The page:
“Assuming,” – he recapitulated, – “that she walked up home through Central Park, she could have taken the lonely walk along the reservoir. There, because of the laxity of police supervision in the park, I believe it quite possible that she might have been murdered by garroters, and her body thrown into the lake or the reservoir. Such atrocious things do happen, though there seems to be no justification for them.”
An awesome dictator at home and in his office, Francis Arnold seemingly considered the interview over at this precise point.
But reporters had grown slightly more importunate than in the days of the Charlie Ross disappearance. To Mr. Arnold’s ill-concealed annoyance, they began asking questions. One thing the gentlemen of the press would not believe was that anyone, even a sheltered heiress, could lead a life as dull as Dorothy’s when described by her stern parent. Cherchez l’homme popped into the mind of one reporter, and he asked any with men, had objected to his daughter’s keeping company with men.
It was an excellent question, for the fierce old man instantly flew into a rage. “It is not true that I objected to her having men call at the house,” he thundered, “I would have been glad to see her associate more with young men than she did, especially those of brains and position: whose work keeps them occupied. I don’t approve of young men who have nothing to do.”
Men who have nothing to do … With this tantalizing phrase to spur them on, newsmen left the Arnold office to delve into Dorothy’s apparently placid existence. Soon they had found precisely the man Mr. Arnold meant.
He was hardly a type to sweep a girl off her feet, or even rescue her from a stifling existence. Instead, he seemed desperately in need of rescuing himself. He was George C. Griscom, Jr., a plump, balding, sideburned forty-two-year-old who lived demurely with his elderly parents in Pittsburgh. Griscom urged all those he met to call him “Junior.” When his parents traveled, he went along too. One report said his doting mother still bought all his shirts and ties.
Even so, Junior had his moments of independence and so, it appeared, did Dorothy. For under the glare of newspaper publicity it transpired that she and Griscom, whom she presumably met while at Bryn Mawr, had at one time called themselves engaged. After this came a real shocker. Only recently the two had spent a week together in Boston!
During the summer of 1910 Dorothy had dutifully gone with her family to the Arnold summer home at York Harbor, Maine. There, in mid-September, she had told her parents that she wished to spend a week in Cambridge with a former college classmate named Theodora Bates.
Her parents extended permission, and on September 16 Dorothy departed. But she did not go to Cambridge. Instead she stayed in Boston, where she was met by Junior Griscom, who had arrived the day before and registered at the Hotel Essex. On the morning of Dorothy’s arrival Junior had gone to a nearby Hotel Lenox, where he reserved a room and bath for her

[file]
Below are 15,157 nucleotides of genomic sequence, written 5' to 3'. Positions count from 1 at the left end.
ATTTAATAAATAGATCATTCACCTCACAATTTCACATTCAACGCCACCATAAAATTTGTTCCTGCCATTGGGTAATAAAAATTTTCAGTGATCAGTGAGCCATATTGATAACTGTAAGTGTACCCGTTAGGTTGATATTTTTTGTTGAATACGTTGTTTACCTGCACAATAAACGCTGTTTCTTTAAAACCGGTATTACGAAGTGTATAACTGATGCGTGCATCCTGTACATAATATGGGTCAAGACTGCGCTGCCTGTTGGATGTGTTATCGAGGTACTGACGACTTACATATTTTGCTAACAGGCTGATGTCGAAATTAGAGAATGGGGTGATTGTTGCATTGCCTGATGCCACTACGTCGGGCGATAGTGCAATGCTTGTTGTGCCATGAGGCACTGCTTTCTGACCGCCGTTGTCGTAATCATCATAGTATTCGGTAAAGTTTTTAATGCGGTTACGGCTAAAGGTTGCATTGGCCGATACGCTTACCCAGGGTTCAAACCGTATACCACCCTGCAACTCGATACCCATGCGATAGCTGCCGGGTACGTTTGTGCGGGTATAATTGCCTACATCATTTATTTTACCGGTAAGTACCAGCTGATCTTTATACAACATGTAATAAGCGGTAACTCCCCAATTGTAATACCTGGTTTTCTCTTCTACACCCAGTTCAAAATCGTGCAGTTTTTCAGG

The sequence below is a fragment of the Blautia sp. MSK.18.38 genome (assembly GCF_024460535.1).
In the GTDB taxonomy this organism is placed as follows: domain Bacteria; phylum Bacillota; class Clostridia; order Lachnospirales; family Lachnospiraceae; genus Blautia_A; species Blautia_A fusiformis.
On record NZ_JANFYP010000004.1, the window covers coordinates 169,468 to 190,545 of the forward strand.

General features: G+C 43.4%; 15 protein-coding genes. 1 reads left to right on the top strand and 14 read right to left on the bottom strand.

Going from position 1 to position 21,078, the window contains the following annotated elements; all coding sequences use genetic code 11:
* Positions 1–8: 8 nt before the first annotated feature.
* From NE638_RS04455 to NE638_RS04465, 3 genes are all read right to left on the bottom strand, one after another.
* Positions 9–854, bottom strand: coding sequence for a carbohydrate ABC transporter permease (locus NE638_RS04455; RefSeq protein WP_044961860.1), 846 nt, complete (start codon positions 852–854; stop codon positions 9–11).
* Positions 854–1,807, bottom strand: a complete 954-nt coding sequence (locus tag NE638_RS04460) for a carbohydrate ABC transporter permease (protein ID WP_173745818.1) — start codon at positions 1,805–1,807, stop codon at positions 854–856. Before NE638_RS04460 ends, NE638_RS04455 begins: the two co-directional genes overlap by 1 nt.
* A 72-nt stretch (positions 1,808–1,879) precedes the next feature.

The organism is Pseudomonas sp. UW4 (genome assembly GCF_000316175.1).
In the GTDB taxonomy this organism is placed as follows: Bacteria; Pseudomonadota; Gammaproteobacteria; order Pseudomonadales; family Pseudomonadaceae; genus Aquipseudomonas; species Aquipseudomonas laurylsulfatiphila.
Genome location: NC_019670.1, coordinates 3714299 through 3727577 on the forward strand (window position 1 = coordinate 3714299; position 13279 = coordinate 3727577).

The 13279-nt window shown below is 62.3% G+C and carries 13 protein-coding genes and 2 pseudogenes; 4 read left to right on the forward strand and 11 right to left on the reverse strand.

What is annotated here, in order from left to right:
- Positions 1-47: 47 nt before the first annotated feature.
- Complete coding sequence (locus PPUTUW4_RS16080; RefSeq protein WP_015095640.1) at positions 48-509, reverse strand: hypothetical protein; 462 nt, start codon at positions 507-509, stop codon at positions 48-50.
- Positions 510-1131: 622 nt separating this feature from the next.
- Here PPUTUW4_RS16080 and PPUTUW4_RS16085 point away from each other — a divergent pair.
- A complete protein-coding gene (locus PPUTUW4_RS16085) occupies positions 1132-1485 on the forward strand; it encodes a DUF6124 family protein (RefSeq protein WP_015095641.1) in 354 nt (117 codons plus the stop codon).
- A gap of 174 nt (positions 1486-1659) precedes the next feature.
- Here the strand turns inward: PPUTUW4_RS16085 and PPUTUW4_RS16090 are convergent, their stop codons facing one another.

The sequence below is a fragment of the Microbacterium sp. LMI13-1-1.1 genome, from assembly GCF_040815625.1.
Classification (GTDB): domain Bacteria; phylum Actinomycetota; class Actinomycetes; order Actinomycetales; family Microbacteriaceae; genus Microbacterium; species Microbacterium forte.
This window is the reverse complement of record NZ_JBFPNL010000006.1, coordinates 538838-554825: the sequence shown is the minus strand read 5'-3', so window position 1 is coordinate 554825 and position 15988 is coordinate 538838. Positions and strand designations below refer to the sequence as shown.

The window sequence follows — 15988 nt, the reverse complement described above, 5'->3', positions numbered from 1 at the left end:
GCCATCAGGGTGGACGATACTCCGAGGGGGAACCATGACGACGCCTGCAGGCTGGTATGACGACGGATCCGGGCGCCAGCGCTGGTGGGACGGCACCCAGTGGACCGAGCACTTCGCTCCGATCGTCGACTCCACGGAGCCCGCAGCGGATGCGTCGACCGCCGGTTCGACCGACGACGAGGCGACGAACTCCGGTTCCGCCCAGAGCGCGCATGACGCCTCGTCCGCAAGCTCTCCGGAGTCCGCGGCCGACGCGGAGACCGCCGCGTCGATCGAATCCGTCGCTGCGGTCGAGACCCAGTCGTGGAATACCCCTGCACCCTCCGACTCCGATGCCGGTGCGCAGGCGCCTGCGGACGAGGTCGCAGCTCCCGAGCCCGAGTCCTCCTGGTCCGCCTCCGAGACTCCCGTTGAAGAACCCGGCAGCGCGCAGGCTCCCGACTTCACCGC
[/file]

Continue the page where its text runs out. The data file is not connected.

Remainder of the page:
In the week following, the two were seen together constantly. Looking animated and happy, they made no effort to hide identities, or presence in Boston. At the Lenox, Dorothy registered under her real name, with the correct New York address. Two days before leaving Boston, she entered a pawnshop on Boylston Street, obtaining $60 for $500 worth of assorted personal jewelry. Again she used her right name and address. It was the sharp-eyed pawnbroker who exploded to press and police the story of her Boston sojourn.
On September 24, Dorothy had returned to York Harbor. Griscom went back to Pittsburgh, there to prepare for a trip to Europe in the company of his father and mother.
Early in October the Arnolds returned to New York. It was here that Dorothy made her request for a Greenwich Village apartment, and wrote her two stories and rented her private post office box. Then, at Thanksgiving, she again drew Theodora Bates, into the complicated web of her life. She decided to visit her friend in Washington, where Theodora was teaching.
Dorothy duly arrived at Theodora’s home at 1820 Mintwood Place late Wednesday night. On Thanksgiving morning she expressed a desire to remain in bed.
This was unlike Dorothy—so much so that Theodora immediately concluded the healthy girl was having her menstrual period. She did not specifically inquire about this, but her bit of womanly deduction was in time cited in contradiction of certain inevitable rumors about the vanished Dorothy.
Far more remarkable this Thanksgiving morning was the fact that a bulky envelope came to Mintwood Place for Dorothy. Here indeed is a riddle deep within a riddle! It was Thanksgiving Day, with business closed down and no daily mail delivery. Dorothy may have requested the General Post Office in New York to forward her mail over the weekend but it is unlikely that this would be done with such extraordinary dispatch even if she had left postage for Special Delivery.
Nor did Dorothy ever speak of knowing anyone in Washington who might have brought the package to Theodora’s door. Yet the package did arrive, and Theodora always maintained that it came by regular United States mail. On accepting the package at the door, Theodora jumped to a fast conclusion. She decided that it contained Dorothy’s second short story, “Lotus Leaves,” also rejected by McClure’s.
Yet there is nothing to support this. Dorothy, still lolling in bed, did not open the envelope or even comment on it. She tossed it indifferently to the bedclothes and Theodora, whose curiosity was fully piqued, asked no questions for fear of hurting her dear friend’s feelings.